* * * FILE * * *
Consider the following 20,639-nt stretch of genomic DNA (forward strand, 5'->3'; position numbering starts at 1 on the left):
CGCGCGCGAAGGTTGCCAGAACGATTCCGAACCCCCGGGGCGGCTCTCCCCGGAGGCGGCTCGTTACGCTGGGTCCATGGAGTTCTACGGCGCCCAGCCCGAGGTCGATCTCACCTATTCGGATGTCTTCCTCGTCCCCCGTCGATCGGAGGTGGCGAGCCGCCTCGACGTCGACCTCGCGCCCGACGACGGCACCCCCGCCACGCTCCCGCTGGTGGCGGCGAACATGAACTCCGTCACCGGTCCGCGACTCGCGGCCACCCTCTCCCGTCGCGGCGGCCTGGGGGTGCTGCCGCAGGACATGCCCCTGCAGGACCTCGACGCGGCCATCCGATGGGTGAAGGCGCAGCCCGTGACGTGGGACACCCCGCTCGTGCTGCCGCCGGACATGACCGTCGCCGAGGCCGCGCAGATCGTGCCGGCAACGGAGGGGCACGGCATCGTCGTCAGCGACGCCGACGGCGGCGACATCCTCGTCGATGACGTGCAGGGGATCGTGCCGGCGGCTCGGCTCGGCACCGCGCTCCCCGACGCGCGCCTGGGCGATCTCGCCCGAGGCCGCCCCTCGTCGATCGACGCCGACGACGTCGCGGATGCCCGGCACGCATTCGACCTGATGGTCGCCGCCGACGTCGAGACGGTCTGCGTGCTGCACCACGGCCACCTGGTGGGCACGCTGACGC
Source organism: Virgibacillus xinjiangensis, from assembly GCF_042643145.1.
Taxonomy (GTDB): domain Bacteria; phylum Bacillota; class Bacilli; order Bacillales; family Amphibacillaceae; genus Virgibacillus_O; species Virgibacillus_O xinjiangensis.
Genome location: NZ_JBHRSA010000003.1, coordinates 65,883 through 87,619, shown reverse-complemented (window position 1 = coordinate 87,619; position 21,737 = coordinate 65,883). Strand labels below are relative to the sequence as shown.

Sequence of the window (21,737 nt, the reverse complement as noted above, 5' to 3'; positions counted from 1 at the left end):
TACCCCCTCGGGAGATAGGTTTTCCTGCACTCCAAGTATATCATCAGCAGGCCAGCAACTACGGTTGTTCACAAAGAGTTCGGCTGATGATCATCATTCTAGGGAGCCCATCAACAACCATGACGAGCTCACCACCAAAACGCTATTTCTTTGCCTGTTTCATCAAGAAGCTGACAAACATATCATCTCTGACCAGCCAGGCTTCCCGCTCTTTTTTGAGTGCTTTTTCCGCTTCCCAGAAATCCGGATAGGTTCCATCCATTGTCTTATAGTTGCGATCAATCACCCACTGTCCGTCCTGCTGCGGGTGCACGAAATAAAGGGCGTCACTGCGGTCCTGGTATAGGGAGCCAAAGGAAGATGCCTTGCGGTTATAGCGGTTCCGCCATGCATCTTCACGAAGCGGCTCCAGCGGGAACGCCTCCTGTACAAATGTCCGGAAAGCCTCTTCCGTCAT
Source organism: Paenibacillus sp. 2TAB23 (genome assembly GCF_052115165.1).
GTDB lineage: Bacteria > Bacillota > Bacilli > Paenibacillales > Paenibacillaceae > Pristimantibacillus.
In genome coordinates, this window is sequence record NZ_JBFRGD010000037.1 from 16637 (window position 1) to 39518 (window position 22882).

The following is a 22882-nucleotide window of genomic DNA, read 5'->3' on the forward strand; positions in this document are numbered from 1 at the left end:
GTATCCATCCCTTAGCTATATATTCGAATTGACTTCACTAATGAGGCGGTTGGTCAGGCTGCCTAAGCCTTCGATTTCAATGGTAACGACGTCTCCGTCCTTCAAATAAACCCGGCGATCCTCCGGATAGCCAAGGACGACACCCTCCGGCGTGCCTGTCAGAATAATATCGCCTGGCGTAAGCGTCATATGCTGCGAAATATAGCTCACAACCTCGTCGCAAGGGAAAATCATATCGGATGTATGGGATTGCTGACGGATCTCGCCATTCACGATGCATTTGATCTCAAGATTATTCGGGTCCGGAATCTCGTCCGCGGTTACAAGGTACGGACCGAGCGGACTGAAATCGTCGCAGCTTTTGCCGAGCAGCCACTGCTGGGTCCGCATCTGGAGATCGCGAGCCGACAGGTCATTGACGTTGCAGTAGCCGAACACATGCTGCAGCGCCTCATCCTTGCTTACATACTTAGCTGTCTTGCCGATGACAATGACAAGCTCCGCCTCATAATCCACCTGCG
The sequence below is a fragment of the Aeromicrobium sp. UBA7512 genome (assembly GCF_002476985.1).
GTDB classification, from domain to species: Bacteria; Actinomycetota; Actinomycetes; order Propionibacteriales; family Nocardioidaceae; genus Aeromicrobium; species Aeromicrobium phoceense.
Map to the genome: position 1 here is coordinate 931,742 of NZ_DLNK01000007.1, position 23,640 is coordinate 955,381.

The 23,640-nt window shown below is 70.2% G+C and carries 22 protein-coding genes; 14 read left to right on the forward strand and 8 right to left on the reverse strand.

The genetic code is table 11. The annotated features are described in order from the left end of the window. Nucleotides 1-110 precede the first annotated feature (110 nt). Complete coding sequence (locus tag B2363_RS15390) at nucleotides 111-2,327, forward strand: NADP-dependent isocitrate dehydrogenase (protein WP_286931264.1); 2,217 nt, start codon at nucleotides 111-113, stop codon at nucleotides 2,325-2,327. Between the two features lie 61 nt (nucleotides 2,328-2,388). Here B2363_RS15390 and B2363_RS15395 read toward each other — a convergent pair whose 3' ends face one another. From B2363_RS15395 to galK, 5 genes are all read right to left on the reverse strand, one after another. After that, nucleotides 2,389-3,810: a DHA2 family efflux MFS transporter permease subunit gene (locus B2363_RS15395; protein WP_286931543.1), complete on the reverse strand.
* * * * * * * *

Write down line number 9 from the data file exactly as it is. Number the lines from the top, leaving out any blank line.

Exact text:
GTDB lineage: Bacteria > Bacillota > Bacilli > Paenibacillales > Paenibacillaceae > Pristimantibacillus.